Seattle council gives final approval to e-scooter pilot program
Seattle councilmembers gave final approval to the city’s electric scooter pilot program Tuesday, voting 8-1 to move it forward into implementation.
The approval came in the form of a pair of bills — one alters Seattle’s traffic codes to allow electric scooters to operate on roadways, shoulders, alleys, bicycle lanes, and public paths, but not sidewalks. The other sets ground rules for permitting fees.
The city completed an environmental review for e-scooters in May, and began accepting applications from scootershare companies in July. Nine companies expressed interest in contracting with the city to provide scooters to Seattle “as early as this fall.”
The Seattle Department of Transportation hopes to distribute permits to three companies operating 500 scooters each, “with the potential to grow up to 2,000 scooters per company in the future if things go well.”
District 4 Councilmember and Transportation Committee Chair Alex Pedersen was the lone vote against Tuesday’s legislation, voicing concerns over safety and liability.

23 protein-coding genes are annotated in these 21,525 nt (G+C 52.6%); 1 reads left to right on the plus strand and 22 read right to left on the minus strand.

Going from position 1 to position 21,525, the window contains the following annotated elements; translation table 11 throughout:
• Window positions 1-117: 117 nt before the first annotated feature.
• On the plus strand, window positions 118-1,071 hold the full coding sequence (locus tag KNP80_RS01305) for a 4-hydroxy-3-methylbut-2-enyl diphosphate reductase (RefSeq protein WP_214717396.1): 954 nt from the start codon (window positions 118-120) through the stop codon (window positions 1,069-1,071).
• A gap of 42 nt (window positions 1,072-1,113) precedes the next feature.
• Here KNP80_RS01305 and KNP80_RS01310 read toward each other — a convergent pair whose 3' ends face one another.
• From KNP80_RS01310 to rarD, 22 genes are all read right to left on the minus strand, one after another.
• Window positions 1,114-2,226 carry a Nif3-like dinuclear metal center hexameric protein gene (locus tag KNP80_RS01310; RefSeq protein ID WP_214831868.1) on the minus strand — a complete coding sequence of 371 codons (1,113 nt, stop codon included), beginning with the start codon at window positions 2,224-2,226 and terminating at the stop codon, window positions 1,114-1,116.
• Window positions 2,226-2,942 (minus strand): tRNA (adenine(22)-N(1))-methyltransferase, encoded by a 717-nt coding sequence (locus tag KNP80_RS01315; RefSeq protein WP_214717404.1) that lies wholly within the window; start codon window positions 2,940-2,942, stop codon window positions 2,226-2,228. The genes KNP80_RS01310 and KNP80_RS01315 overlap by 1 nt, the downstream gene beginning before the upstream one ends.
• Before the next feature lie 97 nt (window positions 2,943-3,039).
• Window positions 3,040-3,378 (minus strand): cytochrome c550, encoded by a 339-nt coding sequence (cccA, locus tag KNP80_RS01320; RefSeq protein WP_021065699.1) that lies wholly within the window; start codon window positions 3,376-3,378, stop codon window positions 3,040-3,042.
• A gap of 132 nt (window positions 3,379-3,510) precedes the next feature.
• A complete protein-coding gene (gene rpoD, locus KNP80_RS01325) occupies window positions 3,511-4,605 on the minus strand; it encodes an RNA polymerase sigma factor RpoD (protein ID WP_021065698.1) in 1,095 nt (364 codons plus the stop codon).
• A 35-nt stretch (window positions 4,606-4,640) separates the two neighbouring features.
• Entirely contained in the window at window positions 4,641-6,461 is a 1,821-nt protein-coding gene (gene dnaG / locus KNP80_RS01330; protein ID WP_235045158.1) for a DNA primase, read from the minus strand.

Seattle has been developing its scootershare pilot since 2019, originally targeting an early to mid 2020 launch date before encountering delays brought on by the COVID-19 pandemic in March.
The city’s pilot program will focus on placing scooters in areas affected by the closure of the West Seattle Bridge, including South Park, Delridge, West Seattle, and Georgetown.
Companies will also be required to have “reduced-rate plans for low income communities,” while making a minimum of 10% of scooter fleets available in “neighborhoods with a higher proportion of communities of color, immigrants, refugees, people with low incomes, and limited English-proficient individuals.”
A similar e-scooter pilot program was recently enacted in King County’s unincorporated North Highline neighborhood, including White Center. The new electric scooters, which are currently available for residents, are operated by Lime and Spin. San Francisco-based Spin was a new addition to the North Highline scooter pilot on Monday, placing up to 50 scooters at popular transit stops across White Center.